At the same time as UPS was challenging the Commission decision before the General Court, FedEx (which itself intervened in the UPS's appeal on the side of the Commission) was making its own moves on TNT – eventually agreeing a €4.4 billion tie-up in April 2015. This deal was also subject to in-depth scrutiny from the Commission but ultimately received the green light in 2016 (before the General Court's judgment was handed down in relation to UPS’s action for annulment).

Advocate General opinion

The Commission lodged an appeal with the Court of Justice requesting that the General Court judgment be set aside – arguing that UPS's rights were not infringed or, in the alternative (and even if its rights were technically infringed), that the decision to prohibit the deal would have been the same regardless.

Advocate General Kokott, however, disagrees in her opinion and concludes that the General Court was justified in annulling the decision on the basis of this procedural issue. In her view, the econometric model undoubtedly constituted an "element" on which the Commission based its decision. Furthermore, the "model was one of the key foundations for the objections" raised by the Commission when blocking the deal. As a result, UPS should have been given the opportunity to express its views on the amended model and exercise its rights of defence.

Advocate General Kokott's view on the implications for the Commission's substantive assessment goes slightly further than the findings of the General Court. In its judgment, the General Court set out that the relevant test for annulment is whether "there was even a slight chance that [UPS] would have been better able to defend itself". In her opinion, Advocate General Kokott considers that, based on the facts, "it cannot be ruled out that the procedural error affected the content…and the decision might have been substantively different". She goes on to note that, while the Commission's econometric model found competition problems in 15 Member States, the Commission only found a problem in two Member States based purely on qualitative considerations – ie, when not using the amended econometric model in question. She suggests that a company attempting to address competition concerns and offer commitments for two national markets, rather than substantially more, will obviously have a better chance of convincing the Commission.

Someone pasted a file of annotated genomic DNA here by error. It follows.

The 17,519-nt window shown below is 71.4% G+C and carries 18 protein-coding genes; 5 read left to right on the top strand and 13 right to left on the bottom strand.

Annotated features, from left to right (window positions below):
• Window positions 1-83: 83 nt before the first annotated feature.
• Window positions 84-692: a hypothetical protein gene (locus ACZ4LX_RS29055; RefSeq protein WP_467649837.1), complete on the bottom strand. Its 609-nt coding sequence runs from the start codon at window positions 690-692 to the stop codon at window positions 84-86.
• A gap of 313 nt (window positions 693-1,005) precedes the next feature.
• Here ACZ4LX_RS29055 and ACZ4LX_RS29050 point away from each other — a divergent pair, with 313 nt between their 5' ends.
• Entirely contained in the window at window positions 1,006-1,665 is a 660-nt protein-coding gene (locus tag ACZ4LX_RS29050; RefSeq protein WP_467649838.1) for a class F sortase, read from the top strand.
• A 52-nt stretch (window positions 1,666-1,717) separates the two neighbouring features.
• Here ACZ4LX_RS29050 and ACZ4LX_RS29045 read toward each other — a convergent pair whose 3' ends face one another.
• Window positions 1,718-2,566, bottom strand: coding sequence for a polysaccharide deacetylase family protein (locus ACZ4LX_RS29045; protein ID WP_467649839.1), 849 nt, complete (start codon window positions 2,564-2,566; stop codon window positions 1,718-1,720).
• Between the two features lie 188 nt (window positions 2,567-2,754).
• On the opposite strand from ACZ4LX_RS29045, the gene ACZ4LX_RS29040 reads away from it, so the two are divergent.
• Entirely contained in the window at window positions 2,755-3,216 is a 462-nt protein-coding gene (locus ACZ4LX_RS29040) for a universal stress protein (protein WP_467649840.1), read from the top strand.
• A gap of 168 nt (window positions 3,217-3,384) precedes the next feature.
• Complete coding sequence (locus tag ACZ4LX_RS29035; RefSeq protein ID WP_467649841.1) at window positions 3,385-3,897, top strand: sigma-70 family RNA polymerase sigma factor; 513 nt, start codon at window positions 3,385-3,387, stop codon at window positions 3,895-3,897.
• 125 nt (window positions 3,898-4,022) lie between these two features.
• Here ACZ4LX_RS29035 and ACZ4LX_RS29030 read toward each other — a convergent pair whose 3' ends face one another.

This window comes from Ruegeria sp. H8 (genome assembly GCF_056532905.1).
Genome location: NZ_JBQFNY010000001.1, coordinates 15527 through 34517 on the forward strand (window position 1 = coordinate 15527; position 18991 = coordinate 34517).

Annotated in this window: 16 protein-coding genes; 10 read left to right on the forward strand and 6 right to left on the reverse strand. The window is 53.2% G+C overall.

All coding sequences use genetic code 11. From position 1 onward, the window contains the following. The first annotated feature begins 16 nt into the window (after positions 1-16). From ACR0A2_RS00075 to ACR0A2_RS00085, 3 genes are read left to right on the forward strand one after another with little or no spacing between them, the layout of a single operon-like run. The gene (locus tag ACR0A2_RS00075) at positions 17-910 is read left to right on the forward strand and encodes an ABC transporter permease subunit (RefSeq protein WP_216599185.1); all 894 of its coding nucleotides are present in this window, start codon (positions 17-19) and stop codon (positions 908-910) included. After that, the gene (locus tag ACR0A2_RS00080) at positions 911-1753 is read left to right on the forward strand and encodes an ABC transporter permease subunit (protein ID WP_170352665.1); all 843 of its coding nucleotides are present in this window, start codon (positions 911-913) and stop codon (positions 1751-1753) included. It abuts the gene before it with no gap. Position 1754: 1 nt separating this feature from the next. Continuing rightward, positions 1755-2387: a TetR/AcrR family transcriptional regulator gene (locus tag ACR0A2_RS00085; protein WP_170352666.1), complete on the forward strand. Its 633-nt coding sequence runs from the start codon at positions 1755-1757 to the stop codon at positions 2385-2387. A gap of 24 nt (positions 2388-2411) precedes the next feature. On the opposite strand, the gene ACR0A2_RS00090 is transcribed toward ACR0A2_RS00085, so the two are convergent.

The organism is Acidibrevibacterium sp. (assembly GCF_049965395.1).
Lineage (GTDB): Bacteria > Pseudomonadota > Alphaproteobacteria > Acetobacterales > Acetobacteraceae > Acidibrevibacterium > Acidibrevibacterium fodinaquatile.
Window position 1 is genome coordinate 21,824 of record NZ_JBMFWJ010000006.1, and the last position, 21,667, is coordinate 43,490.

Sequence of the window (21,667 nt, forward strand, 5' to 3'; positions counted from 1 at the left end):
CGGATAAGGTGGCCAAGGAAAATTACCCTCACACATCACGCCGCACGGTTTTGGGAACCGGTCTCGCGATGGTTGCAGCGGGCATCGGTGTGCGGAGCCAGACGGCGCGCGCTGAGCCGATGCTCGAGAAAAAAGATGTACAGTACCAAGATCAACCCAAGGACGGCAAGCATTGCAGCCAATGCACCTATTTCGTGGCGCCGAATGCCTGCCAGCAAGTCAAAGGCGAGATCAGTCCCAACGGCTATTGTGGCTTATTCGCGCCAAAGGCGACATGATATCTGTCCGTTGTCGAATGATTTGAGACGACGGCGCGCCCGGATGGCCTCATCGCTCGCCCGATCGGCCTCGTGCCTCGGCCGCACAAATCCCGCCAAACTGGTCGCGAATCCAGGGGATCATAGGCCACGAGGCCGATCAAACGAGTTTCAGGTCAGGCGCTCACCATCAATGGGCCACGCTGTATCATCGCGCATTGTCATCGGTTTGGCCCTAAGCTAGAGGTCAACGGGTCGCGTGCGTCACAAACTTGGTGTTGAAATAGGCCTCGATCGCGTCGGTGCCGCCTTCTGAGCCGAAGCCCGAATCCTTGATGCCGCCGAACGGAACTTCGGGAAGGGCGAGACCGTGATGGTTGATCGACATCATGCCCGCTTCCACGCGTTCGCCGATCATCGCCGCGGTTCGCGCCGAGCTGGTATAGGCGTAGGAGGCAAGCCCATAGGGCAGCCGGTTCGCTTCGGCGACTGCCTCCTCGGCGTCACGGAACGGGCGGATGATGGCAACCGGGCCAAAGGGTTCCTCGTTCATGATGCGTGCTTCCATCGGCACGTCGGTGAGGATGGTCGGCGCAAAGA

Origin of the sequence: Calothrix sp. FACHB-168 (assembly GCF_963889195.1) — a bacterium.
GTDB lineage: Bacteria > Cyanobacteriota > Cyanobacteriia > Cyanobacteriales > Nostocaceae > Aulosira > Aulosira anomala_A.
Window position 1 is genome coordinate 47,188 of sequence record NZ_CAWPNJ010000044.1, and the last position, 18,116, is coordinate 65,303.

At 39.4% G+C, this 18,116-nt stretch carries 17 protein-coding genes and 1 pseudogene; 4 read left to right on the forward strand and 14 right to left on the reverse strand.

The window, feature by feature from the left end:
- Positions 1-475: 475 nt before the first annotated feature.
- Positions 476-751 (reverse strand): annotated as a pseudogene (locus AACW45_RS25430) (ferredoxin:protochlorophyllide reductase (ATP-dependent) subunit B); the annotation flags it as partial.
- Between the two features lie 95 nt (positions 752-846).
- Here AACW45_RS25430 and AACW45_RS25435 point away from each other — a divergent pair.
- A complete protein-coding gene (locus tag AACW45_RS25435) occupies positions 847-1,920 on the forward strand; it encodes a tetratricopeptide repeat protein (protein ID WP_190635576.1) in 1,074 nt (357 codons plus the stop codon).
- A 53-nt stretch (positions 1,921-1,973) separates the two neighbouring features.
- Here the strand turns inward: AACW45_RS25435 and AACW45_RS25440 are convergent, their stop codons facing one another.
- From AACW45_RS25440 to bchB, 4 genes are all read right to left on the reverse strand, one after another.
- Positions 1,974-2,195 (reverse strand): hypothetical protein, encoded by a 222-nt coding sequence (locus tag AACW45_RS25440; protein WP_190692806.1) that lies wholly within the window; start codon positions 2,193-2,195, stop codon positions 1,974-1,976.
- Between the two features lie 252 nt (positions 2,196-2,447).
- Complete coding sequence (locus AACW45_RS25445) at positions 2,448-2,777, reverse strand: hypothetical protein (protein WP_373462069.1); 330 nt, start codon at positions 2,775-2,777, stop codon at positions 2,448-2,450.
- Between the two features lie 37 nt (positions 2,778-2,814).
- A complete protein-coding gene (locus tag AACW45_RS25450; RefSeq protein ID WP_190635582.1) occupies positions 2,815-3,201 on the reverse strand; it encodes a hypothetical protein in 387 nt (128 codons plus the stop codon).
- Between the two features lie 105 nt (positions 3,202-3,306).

Advocate General Kokott also notes that the final version of the model, which was not shared with UPS, existed over two months before the prohibition decision was taken. On this basis, she rejects the Commission's arguments that the legally-binding timing constraints of a merger control review prevented it from hearing UPS's views.

What's next?

The Court of Justice will now examine the case in light of Advocate General Kokott's advice and deliver its judgment likely some time later this year. Though not binding, Advocate General opinions are followed by the Court of Justice in the vast majority of cases. If this proves to be so here, such a judgment would be significant, serving as a reminder to the Commission about procedural requirements – when the Commission has itself in recent years been pursuing companies for alleged procedural merger control infringements (Marine Harvest, Facebook and Altice amongst others).

Although a judgment confirming the General Court’s findings would seem a somewhat hollow victory for UPS (given that the Commission's prohibition effectively allowed its rival, FedEx, the opportunity to move in itself and buy TNT), it could still be potentially significant in terms of a €1.74 billion damage claim that UPS is pursuing against the Commission as a result of its missing the opportunity to acquire TNT (UPS lodged an action for non-contractual liability with the General Court on 29 December 2017). It will also be interesting to see how a US company pursuing the Commission for significant compensation is perceived on the other side of the Atlantic, given the current political climate (and, in particular, in light of large antitrust fines and State aid reimbursement demands which the Commission has recently imposed on major US corporates).